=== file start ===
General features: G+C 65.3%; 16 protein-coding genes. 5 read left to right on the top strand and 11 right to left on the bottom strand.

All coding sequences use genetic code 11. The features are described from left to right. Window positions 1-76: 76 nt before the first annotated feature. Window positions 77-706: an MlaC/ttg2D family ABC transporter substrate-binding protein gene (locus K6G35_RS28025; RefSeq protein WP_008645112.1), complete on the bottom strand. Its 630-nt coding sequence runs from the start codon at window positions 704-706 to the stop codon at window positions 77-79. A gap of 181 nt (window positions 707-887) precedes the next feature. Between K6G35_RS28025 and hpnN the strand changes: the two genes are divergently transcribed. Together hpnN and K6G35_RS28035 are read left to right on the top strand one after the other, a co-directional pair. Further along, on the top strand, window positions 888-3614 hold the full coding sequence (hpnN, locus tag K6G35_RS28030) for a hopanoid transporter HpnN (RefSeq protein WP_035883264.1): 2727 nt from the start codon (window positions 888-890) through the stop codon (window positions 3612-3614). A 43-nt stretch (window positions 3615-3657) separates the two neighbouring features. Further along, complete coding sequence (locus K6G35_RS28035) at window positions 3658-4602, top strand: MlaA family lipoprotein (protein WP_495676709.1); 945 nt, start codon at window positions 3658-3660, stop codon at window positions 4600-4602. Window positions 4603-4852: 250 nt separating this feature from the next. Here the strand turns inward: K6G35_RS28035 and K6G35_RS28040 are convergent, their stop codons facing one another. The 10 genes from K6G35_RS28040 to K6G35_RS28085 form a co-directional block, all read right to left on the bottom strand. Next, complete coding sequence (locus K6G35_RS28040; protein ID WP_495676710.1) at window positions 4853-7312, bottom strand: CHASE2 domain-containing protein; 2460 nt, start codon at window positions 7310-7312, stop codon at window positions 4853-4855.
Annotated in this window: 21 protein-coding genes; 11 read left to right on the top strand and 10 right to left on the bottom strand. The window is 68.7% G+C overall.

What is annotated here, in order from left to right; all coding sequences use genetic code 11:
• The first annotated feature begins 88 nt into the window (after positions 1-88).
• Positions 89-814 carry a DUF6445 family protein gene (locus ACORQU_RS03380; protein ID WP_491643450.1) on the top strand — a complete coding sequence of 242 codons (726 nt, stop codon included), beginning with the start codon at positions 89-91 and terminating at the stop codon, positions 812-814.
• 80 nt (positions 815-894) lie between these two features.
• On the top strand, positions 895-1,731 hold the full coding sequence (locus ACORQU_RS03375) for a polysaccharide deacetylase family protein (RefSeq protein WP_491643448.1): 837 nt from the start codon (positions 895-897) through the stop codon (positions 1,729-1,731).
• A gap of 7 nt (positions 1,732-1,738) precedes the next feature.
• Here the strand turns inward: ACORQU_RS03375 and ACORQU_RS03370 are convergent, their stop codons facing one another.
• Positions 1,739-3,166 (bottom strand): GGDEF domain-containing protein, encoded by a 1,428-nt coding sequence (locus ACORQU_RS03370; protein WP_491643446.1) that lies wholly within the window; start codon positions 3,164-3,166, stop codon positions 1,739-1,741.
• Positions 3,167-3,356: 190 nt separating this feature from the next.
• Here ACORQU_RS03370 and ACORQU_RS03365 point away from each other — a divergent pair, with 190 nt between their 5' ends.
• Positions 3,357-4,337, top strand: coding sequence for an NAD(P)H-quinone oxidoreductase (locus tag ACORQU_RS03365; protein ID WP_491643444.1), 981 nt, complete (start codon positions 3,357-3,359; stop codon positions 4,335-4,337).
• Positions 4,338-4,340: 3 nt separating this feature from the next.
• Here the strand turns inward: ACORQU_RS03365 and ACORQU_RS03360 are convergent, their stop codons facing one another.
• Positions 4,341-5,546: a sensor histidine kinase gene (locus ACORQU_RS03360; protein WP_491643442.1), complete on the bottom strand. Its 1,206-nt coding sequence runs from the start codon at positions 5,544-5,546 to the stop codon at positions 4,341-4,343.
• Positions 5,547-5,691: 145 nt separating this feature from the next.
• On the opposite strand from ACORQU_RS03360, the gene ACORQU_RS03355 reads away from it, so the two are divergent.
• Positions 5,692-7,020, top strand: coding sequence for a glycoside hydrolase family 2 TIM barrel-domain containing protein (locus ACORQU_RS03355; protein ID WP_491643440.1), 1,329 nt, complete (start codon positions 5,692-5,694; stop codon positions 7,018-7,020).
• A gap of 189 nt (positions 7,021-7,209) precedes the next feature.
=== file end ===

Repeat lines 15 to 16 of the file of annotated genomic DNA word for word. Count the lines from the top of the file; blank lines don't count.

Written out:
• Positions 4,338-4,340: 3 nt separating this feature from the next.
• Here the strand turns inward: ACORQU_RS03365 and ACORQU_RS03360 are convergent, their stop codons facing one another.